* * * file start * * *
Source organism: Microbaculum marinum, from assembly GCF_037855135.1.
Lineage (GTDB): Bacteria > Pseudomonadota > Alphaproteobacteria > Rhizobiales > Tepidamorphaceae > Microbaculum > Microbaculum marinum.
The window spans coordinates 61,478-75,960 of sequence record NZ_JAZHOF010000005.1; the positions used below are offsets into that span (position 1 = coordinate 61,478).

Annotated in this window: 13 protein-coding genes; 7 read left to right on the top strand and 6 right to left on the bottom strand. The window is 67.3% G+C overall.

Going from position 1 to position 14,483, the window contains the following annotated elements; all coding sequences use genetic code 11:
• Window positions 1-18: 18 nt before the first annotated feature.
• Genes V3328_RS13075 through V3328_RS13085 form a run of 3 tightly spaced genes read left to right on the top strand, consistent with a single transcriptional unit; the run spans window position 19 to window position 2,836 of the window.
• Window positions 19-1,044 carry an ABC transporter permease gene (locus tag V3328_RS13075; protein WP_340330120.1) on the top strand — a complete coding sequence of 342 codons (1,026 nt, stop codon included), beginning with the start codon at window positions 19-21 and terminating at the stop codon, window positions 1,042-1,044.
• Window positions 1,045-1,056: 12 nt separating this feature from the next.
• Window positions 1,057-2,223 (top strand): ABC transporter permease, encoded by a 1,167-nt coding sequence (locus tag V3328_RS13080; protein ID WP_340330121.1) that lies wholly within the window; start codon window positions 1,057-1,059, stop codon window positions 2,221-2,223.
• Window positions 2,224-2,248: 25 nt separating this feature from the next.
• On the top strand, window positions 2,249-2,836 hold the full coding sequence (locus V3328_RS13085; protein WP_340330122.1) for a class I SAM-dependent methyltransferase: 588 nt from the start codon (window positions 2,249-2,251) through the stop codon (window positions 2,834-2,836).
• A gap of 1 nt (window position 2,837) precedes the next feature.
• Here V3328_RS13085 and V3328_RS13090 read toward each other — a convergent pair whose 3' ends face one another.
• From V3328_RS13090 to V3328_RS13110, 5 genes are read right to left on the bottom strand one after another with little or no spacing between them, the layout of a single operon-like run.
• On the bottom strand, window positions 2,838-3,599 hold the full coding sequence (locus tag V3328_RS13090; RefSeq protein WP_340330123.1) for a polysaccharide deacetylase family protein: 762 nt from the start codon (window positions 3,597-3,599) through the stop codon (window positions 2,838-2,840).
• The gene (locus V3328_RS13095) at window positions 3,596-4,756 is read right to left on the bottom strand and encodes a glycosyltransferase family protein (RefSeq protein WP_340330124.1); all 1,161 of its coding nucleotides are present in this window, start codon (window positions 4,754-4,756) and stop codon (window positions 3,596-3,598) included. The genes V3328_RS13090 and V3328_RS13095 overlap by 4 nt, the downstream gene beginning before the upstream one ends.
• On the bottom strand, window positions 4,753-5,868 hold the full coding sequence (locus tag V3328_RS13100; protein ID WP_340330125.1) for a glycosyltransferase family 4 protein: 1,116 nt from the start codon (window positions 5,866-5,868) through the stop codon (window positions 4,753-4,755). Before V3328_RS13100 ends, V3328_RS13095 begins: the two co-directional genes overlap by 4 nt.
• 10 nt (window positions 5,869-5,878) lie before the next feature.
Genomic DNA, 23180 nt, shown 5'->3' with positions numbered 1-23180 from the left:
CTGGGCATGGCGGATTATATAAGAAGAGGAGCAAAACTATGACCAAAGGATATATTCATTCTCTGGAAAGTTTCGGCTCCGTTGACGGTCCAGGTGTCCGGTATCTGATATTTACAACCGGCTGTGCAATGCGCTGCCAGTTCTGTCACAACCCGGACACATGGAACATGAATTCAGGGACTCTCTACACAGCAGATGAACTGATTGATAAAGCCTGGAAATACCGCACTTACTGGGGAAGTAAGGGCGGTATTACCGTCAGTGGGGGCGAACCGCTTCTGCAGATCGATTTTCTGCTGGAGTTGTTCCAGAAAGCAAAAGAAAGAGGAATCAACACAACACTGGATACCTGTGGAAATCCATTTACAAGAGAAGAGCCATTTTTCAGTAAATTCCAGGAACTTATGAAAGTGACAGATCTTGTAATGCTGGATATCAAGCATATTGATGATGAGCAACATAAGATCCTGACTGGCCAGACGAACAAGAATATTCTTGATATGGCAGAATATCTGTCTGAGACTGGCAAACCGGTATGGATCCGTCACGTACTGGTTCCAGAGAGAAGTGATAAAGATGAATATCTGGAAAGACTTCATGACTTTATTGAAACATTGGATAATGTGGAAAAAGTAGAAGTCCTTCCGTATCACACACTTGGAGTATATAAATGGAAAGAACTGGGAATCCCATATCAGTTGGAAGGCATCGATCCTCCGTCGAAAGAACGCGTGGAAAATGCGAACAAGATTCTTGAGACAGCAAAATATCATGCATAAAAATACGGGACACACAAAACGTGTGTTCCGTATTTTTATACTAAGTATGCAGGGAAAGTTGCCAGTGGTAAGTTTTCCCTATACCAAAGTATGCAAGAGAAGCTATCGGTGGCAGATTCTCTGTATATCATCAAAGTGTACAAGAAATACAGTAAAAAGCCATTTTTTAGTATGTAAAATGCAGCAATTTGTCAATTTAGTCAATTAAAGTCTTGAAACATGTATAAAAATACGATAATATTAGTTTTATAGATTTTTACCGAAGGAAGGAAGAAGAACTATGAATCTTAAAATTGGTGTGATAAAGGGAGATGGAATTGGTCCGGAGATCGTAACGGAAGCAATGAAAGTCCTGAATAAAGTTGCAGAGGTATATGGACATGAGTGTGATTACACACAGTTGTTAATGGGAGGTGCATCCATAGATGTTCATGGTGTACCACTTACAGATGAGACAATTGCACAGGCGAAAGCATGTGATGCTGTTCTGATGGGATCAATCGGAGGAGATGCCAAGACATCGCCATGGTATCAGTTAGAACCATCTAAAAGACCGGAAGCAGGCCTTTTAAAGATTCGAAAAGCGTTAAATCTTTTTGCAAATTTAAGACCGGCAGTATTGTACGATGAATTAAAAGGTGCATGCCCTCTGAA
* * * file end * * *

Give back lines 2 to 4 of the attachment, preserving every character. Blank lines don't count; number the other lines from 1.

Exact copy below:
Lineage (GTDB): Bacteria > Pseudomonadota > Alphaproteobacteria > Rhizobiales > Tepidamorphaceae > Microbaculum > Microbaculum marinum.
The window spans coordinates 61,478-75,960 of sequence record NZ_JAZHOF010000005.1; the positions used below are offsets into that span (position 1 = coordinate 61,478).

Annotated in this window: 13 protein-coding genes; 7 read left to right on the top strand and 6 right to left on the bottom strand. The window is 67.3% G+C overall.